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Another Surrey Shrimper

Life President
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Carshalton, Surrey
Got any data?

if you look at the CEOs of the FTSE 100 a majority were not privately educated. Indeed, there is an increasing percentage of immigrants in those roles because merit counts more than anything else.

I'm sure it is different in the media and politics because there is no financial imperative to be competent.
Not on me right now.
Your last sentence is amusing.
 

southendkid

Director⭐
Joined
Aug 8, 2010
Messages
5,023
My point is that those from wealthy backgrounds who highlight inequality haven't ever had to suffer from the very poverty and austerity they say the rest of us are under and wouldn't be prepared to put themselves in that position. I find it hypocritical.

I don't understand, if the people highlighting inequality think that poverty isn't a good thing why would they want to subject themselves to it? Surely the aim is to bring people out of poverty, not put more people in it. Where is the hypocrisy?
 

Neil_F

Coach
Joined
Jul 5, 2007
Messages
848
Location
Islington
Not on me right now.
Your last sentence is amusing.

I thought you said the top jobs in "most industries" go to people from "privileged backgrounds?" I was interested to read about it.

I was serious about politics and journalism. Both professions are bankrolled by either the taxpayer or wealthy individuals such that there is no financial requirement to be successful (failure to be financially sustainable is not required because funding will always be provided). As such there is no financial requirement to hire only the best people.

These social mobility studies always focus on politics, the media and the law because they are the only industries politicians know anything about. Diane Abbot feel into this trap on This Week on Thursday. In discussing public school influence she cited the number of public school graduates at the BBC.

It is my contention that wider industry does not follow this pattern. I don't have any hard data but I'm confident that it is different in multi-nationals based on my own experience, interactions and the limited data I've seen.
 

londonblue

Topgun Pilot
Joined
Feb 18, 2004
Messages
16,739
I thought you said the top jobs in "most industries" go to people from "privileged backgrounds?" I was interested to read about it.

I was serious about politics and journalism. Both professions are bankrolled by either the taxpayer or wealthy individuals such that there is no financial requirement to be successful (failure to be financially sustainable is not required because funding will always be provided). As such there is no financial requirement to hire only the best people.

These social mobility studies always focus on politics, the media and the law because they are the only industries politicians know anything about. Diane Abbot feel into this trap on This Week on Thursday. In discussing public school influence she cited the number of public school graduates at the BBC.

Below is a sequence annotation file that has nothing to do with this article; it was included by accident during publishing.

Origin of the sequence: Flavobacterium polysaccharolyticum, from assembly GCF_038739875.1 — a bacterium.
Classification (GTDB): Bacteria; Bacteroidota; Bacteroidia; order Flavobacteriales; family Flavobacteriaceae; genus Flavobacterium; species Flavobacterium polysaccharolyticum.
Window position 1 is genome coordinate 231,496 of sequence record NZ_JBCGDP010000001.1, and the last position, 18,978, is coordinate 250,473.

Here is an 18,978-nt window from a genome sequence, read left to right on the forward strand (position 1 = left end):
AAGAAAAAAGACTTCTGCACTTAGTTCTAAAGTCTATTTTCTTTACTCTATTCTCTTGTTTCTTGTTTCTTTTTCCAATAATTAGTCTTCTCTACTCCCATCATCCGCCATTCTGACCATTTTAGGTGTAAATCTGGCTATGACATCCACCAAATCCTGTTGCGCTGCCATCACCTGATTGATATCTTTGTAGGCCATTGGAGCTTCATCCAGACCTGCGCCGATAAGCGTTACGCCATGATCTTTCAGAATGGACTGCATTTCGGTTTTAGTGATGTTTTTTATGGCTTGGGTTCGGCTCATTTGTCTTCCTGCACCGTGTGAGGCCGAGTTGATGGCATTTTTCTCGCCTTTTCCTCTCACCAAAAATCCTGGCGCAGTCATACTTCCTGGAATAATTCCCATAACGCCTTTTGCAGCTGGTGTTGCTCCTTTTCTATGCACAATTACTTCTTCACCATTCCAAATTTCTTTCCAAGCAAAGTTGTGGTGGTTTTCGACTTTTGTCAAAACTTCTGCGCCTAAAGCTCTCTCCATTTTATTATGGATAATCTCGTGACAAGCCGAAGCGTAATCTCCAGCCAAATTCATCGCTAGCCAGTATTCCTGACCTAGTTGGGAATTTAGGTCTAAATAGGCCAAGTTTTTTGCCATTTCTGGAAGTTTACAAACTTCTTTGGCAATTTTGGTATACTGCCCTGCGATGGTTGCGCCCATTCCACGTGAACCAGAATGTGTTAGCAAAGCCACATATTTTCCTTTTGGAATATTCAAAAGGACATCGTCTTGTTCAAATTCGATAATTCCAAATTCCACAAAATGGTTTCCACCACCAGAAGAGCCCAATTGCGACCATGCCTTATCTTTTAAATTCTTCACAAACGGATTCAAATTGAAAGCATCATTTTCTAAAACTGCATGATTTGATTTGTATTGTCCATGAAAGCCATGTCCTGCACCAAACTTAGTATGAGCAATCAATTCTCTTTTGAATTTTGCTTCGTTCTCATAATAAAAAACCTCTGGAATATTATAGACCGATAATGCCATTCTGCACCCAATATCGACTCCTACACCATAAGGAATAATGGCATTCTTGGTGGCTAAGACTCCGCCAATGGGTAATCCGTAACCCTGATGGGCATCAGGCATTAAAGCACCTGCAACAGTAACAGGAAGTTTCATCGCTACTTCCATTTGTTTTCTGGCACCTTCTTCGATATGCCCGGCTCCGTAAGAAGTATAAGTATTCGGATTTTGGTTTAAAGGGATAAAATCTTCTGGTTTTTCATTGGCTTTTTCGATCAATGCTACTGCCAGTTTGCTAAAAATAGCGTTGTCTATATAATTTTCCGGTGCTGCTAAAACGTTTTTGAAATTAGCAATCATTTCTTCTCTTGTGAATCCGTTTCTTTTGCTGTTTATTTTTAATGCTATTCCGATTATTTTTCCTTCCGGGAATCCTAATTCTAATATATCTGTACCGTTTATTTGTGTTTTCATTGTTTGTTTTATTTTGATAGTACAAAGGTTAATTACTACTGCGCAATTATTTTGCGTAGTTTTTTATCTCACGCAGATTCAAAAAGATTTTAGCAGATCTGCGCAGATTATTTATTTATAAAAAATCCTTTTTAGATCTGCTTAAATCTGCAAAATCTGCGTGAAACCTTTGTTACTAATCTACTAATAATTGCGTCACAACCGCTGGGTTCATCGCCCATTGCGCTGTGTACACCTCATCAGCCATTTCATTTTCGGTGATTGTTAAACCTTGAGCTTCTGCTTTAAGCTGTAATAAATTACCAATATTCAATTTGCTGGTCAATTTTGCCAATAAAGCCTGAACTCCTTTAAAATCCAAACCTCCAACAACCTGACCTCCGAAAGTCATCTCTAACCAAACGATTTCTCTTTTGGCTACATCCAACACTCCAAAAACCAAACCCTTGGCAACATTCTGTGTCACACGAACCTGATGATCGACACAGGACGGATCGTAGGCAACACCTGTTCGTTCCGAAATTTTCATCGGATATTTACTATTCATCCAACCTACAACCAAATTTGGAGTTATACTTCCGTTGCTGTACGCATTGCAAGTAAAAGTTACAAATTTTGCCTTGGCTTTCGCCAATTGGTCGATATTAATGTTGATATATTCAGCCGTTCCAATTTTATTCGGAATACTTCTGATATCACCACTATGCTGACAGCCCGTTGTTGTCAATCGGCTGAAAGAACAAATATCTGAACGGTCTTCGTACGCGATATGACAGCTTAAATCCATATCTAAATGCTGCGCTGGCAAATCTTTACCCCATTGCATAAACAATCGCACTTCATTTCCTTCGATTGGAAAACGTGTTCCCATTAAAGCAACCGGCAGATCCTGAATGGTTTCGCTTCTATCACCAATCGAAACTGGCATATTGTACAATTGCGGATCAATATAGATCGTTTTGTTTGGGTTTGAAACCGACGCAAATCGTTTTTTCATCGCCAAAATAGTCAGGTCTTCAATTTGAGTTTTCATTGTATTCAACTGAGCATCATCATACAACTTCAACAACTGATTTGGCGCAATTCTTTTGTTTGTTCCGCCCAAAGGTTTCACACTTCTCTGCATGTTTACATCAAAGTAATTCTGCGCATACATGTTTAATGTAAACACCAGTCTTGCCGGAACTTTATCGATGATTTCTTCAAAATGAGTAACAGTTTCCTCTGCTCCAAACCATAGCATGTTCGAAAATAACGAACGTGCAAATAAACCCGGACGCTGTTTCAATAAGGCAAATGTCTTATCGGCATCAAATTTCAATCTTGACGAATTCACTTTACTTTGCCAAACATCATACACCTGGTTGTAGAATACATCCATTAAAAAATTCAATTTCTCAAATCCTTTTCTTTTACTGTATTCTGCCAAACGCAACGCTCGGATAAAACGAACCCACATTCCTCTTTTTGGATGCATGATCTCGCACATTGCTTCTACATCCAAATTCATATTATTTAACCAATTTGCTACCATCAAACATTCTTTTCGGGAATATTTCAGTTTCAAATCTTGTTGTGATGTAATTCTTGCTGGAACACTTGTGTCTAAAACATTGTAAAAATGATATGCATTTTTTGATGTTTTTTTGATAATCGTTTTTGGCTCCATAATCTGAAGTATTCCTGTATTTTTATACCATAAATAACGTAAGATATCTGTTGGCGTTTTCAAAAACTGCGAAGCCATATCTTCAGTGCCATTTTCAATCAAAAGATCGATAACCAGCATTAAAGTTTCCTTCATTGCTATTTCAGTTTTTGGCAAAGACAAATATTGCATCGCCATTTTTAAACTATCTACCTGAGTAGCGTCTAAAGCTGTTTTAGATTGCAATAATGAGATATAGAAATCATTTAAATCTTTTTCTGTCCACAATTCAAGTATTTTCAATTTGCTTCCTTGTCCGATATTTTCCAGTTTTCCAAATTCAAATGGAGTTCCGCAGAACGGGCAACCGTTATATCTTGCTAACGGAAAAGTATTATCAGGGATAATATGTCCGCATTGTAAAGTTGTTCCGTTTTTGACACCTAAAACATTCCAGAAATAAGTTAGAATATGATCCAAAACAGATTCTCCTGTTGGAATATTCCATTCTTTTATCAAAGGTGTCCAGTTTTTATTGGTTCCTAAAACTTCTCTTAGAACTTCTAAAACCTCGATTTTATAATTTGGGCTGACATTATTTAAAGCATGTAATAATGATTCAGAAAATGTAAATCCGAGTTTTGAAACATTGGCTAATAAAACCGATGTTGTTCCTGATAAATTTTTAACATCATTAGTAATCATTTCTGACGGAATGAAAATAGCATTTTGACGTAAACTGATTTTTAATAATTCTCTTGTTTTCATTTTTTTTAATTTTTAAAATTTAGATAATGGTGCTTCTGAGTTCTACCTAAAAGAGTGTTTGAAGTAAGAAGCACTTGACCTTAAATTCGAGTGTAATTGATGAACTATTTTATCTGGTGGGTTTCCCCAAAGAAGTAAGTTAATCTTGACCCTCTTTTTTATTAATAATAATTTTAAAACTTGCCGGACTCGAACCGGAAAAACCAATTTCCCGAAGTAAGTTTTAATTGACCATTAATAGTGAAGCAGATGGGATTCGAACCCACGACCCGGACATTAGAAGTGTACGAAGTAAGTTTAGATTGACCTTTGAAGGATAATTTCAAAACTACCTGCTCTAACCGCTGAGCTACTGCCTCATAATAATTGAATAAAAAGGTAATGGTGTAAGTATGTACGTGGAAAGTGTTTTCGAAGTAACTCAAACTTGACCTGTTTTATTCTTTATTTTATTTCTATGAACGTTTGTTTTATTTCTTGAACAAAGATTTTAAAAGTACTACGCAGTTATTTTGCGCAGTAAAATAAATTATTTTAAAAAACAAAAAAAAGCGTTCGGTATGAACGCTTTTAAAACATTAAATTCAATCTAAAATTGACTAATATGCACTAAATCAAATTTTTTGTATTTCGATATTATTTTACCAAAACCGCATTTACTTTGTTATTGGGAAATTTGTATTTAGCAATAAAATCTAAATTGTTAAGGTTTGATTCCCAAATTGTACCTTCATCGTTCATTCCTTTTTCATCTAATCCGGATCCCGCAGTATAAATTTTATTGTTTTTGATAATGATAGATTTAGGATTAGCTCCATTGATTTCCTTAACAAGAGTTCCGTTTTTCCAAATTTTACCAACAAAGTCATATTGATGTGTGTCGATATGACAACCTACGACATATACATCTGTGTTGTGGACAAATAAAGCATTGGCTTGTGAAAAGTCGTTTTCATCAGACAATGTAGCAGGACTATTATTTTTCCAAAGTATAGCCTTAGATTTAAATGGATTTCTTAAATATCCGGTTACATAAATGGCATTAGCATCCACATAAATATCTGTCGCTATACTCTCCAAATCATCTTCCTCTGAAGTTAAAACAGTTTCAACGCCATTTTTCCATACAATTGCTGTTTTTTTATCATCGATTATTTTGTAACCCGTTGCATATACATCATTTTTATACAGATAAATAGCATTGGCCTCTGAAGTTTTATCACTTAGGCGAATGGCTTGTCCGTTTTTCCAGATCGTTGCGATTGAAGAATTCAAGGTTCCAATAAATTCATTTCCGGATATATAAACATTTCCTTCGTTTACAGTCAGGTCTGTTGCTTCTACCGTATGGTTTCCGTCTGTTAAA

It is my contention that wider industry does not follow this pattern. I don't have any hard data but I'm confident that it is different in multi-nationals based on my own experience, interactions and the limited data I've seen.

I guess the same could therefore be said of, for example, the Virgin Group. There's no need for any of the companies to be successful because Richard Branson will be able to bale them out...
 

Another Surrey Shrimper

Life President
Joined
Jun 4, 2011
Messages
8,896
Location
Carshalton, Surrey
I thought you said the top jobs in "most industries" go to people from "privileged backgrounds?" I was interested to read about it.

I was serious about politics and journalism. Both professions are bankrolled by either the taxpayer or wealthy individuals such that there is no financial requirement to be successful (failure to be financially sustainable is not required because funding will always be provided). As such there is no financial requirement to hire only the best people.

These social mobility studies always focus on politics, the media and the law because they are the only industries politicians know anything about. Diane Abbot feel into this trap on This Week on Thursday. In discussing public school influence she cited the number of public school graduates at the BBC.

It is my contention that wider industry does not follow this pattern. I don't have any hard data but I'm confident that it is different in multi-nationals based on my own experience, interactions and the limited data I've seen.
So neither of us have hard data to hand and neither of are that fussed on this particular discussion to go looking for it.
Still amused me though, I am a happy soul.
Agree about Abbot - I always find her to be a bit flaky.
 

Tangled up in Blue

Certified Senior Citizen⭐
Joined
May 24, 2004
Messages
32,111
Location
Sant Cugat del Vallès
So neither of us have hard data to hand and neither of are that fussed on this particular discussion to go looking for it.
Still amused me though, I am a happy soul.